Yemen: Govt, coalition forces begin takeover of Socotra

Move comes after deal between government, Southern Transition Council to end tensions in Socotra

Anadolu Agency May 02, 2020
Move comes after deal between government, Southern Transition Council to end tensions in Socotra. Photo; Anadolu Agency

YEMEN: A joint force of the Yemeni government and Saudi Arabian-led Arab coalition began Saturday to take control of Socotra Island’s provincial center of Hadibu to ensure security.

Socotra governor’s Information Secretary Muhammad Abdullah al-Socotri told Anadolu Agency that in line with an agreement to end military tension in Socotra reached on Friday, the force has started its duty for the city’s security.

The takeover process began simultaneously with the withdrawal of armed militia of the United Arab Emirates (UAE)-backed Southern Transition Council (STC) and the Yemeni government’s military forces from positions after clashes.

Last week, the STC declared self-governance and a state of emergency in temporary capital of Aden and southern provinces, which caused tension on Socotra as well as the other provinces in the south.

The Yemeni government and the provinces of Hadhramaut, Shabwa, al-Mahra, Abyan, and the administration of Socotra have rejected the STC's move, which has also drawn widespread international criticism.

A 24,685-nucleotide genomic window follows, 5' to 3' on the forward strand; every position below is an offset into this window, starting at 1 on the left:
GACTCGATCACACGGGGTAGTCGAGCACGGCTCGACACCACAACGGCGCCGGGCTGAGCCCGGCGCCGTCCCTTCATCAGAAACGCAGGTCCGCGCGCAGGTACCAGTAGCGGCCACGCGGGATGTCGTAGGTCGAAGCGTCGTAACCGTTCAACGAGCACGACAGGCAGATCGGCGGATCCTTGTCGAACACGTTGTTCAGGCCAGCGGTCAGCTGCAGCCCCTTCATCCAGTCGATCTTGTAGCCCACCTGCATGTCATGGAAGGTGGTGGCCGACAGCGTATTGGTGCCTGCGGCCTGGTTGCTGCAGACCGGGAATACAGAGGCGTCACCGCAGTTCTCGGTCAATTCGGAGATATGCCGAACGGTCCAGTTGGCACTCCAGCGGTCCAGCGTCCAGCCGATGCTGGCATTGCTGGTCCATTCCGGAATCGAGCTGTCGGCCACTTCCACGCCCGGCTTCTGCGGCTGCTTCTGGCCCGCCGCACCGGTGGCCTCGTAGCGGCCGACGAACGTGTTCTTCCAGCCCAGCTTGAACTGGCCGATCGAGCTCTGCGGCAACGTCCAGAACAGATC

Yemen has been devastated by a conflict that escalated in March 2015 after Iran-backed Houthi rebels seized the capital of Sanaa, and forced President Abdrabbuh Mansour Hadi to flee the country.

Five years of conflict have has left thousands of civilians dead and nearly 3.7 million internally displaced, according to the UN.

The impact on the country’s infrastructure has been devastating, with major overland routes and airports severely damaged.

Nearly half of Yemen's population of more than 30 million is in need of immediate assistance to sustain or save lives.

The World Food Programme says that despite ongoing humanitarian assistance, at least 15.9 million people wake up hungry every day.

It is estimated that, in the absence of food assistance, this number would go up to 20 million.


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